Deliverable stages

The stages of a deliverable are as follows. Note that all stages do not necessarily apply to all deliverables. For example, the "async book" doesn't really require an RFC.

Not all the stages apply to all deliverables. For example, one of the deliverables is an improved async book, and no RFC is required there. Other deliverables live outside the Rust org, so "RFC" and "stability" may not apply (depending on whether the deliverable's home has those concepts, or something we can map to those concepts).


This is a call for people in the community to do experiments aimed at fleshing out the design space. We will try to collect those experiments and list them so that later we can survey what approaches people found. This is used when there is a "wide open" design space that hasn't really been explored. In many cases, the prototypes here may rely on features not yet fully implemented, but for which a procedural macro or other "mock-up" can be used.


An evaluation is a document that captures the design space and the tradeoffs. It is best done after experimentation has occurred. The evaluation is not an RFC: it is an attempt to narrow the design space to a "menu" of the 2 or 3 best approaches. The process for creating evaluations is described below. We are trying to do better than "wide open" discussion, and instead intentionally involve known stakeholders in a structured fashion.

Evaluation plan

A lot of the issues here involve a lot of coordination amongst different kinds of stakeholders. We wish to adopt a structured model to help these conversations proceed successfully. The idea is based around the lang team [initiatives] structure, which means that each of the areas is assigned an owner, who is responsible for developing the "menu" of design choices, elaborating on the tradeoffs involved, and making a recomendation. Final choices are made by the relevant Rust team(s).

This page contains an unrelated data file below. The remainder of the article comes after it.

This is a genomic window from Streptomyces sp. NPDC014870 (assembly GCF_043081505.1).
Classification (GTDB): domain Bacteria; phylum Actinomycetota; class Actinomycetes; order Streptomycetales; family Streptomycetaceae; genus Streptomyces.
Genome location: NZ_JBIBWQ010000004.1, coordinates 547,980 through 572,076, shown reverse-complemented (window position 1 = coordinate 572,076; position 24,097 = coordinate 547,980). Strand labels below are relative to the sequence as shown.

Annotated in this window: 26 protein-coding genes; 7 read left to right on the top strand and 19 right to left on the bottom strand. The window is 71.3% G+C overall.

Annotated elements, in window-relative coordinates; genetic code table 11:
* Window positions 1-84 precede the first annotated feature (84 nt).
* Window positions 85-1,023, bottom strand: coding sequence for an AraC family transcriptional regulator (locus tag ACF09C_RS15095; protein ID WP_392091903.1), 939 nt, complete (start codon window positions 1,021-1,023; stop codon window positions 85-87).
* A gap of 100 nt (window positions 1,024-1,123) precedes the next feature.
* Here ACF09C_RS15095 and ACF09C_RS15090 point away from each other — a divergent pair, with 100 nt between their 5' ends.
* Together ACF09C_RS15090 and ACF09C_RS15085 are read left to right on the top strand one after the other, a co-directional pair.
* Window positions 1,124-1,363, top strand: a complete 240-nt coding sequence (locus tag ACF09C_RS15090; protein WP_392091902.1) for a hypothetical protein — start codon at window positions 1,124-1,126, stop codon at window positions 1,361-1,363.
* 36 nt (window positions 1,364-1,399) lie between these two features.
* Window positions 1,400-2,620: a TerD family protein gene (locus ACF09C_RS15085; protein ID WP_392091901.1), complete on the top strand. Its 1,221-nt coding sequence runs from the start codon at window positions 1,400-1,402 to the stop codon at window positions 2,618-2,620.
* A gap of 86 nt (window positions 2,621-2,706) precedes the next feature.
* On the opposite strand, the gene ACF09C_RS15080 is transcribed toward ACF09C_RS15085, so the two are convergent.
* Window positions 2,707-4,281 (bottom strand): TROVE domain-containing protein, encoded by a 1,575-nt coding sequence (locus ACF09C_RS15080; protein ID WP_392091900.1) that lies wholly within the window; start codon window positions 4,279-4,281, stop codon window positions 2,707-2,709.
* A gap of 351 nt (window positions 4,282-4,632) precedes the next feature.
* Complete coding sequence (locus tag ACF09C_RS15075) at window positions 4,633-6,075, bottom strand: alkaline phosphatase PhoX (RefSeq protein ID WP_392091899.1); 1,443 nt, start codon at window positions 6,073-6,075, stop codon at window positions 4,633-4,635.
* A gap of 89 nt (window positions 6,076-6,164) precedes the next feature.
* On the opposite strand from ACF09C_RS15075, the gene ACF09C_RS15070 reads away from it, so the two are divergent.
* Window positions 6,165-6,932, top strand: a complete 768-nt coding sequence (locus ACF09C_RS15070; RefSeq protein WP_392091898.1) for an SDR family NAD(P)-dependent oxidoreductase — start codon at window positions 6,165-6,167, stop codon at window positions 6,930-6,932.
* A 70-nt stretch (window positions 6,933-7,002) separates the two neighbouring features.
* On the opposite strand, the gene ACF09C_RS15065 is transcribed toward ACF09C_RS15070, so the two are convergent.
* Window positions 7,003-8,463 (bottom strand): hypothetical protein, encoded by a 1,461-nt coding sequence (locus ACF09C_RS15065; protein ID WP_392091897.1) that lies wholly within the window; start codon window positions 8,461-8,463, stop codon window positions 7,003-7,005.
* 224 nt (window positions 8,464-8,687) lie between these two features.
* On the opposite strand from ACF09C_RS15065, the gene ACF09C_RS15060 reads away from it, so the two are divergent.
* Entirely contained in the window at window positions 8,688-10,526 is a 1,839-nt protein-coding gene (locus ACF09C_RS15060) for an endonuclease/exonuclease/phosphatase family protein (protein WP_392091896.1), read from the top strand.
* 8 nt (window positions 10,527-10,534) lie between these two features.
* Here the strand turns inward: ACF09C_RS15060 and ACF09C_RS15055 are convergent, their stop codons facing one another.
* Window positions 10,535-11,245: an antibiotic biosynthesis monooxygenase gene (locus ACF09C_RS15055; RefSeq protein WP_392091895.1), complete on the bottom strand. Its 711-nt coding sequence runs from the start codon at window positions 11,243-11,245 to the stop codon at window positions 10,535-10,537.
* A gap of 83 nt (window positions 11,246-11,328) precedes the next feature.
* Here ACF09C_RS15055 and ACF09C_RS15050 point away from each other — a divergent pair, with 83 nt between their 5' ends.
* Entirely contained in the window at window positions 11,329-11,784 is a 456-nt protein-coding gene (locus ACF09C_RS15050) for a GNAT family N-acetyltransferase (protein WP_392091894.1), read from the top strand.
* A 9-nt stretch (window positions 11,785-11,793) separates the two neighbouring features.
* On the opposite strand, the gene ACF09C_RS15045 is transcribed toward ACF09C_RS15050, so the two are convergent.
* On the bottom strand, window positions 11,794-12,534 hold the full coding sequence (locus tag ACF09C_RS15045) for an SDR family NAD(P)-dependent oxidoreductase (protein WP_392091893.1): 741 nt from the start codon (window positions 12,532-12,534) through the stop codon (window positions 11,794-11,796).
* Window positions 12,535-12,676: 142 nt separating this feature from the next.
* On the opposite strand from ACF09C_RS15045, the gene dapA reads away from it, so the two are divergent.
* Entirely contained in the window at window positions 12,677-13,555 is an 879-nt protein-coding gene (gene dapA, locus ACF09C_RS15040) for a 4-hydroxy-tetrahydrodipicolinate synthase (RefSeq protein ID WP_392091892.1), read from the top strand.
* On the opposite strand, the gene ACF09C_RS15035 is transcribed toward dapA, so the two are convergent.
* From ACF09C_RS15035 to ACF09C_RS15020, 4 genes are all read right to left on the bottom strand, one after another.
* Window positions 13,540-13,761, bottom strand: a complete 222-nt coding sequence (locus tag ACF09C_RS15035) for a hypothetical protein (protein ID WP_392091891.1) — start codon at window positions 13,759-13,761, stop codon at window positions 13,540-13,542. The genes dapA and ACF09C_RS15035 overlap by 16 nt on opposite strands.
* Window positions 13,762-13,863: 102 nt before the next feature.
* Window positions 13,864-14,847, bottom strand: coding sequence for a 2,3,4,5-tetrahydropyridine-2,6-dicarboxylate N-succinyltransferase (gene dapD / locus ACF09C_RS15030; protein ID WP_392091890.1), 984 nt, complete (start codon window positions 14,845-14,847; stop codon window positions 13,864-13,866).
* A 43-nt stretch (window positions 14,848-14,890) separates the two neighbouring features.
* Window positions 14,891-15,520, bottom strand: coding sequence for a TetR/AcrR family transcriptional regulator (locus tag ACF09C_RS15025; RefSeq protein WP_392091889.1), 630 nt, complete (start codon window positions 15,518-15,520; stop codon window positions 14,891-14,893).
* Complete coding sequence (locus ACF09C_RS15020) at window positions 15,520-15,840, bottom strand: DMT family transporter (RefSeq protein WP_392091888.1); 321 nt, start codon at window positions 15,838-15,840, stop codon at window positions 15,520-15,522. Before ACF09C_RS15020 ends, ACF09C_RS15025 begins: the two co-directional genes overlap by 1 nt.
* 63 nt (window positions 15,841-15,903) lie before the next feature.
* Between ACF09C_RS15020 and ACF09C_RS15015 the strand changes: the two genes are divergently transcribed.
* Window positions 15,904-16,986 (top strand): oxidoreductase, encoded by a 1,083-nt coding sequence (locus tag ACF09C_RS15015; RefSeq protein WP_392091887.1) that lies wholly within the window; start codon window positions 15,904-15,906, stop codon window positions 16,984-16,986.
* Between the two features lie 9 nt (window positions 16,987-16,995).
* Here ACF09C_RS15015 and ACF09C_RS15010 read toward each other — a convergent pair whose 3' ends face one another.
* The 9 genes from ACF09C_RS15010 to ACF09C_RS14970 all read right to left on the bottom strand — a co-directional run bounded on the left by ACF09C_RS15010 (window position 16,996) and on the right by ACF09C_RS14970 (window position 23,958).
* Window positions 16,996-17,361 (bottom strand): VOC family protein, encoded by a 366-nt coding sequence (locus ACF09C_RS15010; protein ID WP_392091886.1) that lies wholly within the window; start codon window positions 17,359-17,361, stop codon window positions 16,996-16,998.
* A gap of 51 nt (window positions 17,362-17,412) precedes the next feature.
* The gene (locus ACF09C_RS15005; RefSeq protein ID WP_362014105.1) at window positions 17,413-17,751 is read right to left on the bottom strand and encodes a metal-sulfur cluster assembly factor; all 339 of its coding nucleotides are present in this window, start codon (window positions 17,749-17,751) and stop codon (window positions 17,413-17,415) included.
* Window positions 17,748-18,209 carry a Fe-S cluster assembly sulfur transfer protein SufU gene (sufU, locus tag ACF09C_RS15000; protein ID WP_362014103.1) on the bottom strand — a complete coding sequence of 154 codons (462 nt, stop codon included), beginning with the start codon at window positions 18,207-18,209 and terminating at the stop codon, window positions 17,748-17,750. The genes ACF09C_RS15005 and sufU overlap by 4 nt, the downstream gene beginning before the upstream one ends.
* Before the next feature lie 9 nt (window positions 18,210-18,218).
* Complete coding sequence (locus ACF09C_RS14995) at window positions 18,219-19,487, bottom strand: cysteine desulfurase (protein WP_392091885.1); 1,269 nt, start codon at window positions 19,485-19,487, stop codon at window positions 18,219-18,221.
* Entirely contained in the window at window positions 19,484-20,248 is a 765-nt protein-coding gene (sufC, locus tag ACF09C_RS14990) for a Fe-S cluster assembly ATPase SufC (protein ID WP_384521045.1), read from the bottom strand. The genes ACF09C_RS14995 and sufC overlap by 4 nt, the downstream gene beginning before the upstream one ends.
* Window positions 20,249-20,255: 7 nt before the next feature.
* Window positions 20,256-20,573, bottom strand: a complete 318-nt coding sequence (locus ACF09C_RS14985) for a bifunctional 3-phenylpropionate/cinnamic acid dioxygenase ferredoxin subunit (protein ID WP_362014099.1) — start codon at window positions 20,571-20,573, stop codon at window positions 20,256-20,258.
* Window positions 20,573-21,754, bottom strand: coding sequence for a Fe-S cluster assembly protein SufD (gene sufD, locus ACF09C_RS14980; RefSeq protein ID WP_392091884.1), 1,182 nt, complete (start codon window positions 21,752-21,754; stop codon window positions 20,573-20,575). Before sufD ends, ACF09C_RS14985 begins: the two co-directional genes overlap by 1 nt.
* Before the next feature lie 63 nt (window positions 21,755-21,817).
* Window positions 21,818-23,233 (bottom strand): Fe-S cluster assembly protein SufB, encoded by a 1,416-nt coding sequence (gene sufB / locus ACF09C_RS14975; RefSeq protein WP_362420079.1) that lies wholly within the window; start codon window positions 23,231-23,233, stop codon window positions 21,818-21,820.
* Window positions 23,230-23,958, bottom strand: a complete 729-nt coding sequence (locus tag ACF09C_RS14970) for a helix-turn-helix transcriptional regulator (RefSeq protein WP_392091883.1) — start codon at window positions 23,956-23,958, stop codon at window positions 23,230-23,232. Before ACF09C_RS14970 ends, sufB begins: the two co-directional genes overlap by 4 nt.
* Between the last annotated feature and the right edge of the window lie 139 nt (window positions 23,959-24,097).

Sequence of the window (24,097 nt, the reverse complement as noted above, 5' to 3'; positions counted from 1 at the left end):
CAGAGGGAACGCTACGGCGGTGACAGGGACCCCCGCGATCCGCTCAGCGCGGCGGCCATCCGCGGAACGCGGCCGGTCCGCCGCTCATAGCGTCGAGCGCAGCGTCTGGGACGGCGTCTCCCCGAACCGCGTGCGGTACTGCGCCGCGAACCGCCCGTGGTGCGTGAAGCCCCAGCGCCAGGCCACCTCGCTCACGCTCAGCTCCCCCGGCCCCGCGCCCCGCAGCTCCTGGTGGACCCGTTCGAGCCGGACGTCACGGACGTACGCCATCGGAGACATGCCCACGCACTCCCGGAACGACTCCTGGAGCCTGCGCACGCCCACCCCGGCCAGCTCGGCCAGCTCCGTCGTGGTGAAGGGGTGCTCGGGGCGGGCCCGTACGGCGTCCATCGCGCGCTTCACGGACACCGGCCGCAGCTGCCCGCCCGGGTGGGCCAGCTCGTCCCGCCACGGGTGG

In addition to the owner, each project will maintain a list of stakeholders. The role of a stakeholder:

  • Consulted by the owner to aid in preparation of the report
  • Do not have veto power; that belongs to the team
  • All of their concerns should either be addressed in the design or discussed explicitly in the FAQ

Stakeholders can be:

  • Domain experts (perhaps from other languages)
  • Representatives from major libraries
  • Production users

Stakeholders can be selected in coordination with the async foundations working group leads. Potential new stakeholders can also get in touch with the owner.

Developing an evaluation

A number of tasks below begin with an evaluation. An evaluation is a write-up of the various design options and their tradeoffs, coupled with a recommendation. This is presented to the relevant Rust teams which will discuss with the owner and ultimately make a choice on how to proceed.

The current draft for each evaluation will be maintained on a dedicated repository. The repository will also list the stakeholders associated with that particular effort.

Developing an evaluation consists of first preparing an initial draft by surveying initial work and then taking the following steps (repeat until satisfied):

  • Review draft in meetings with stakeholders
    • These meetings can be a small, productive group of people
    • Often better to have multiple stakeholders together so people can brainstorm together, but 1:1 may be useful too
  • Present the draft to the teams and take feedback
  • Review issues raised on the repo (see below)
  • Adjust draft in response to the above comments

Issues on the repo

In addition to the active outreach to stakeholders, people can submit feedback by opening issues on the repositories storing the draft evaluations. These reposies will have issue categories with templates that categorize the feedback and provide some structure. For example:

  • Experience report
  • Proposal feedback
  • Crazy new idea


The RFC is the point where we make a specific proposal. It draws on the results from the evaluation.

Feature complete

A deliverable is "feature complete" when all of the implementation work is done and it's ready for experimentation on nightly.


A deliverable is "stable" when it is fully documented and available for use on the stable channel. This is the end goal, most of the time!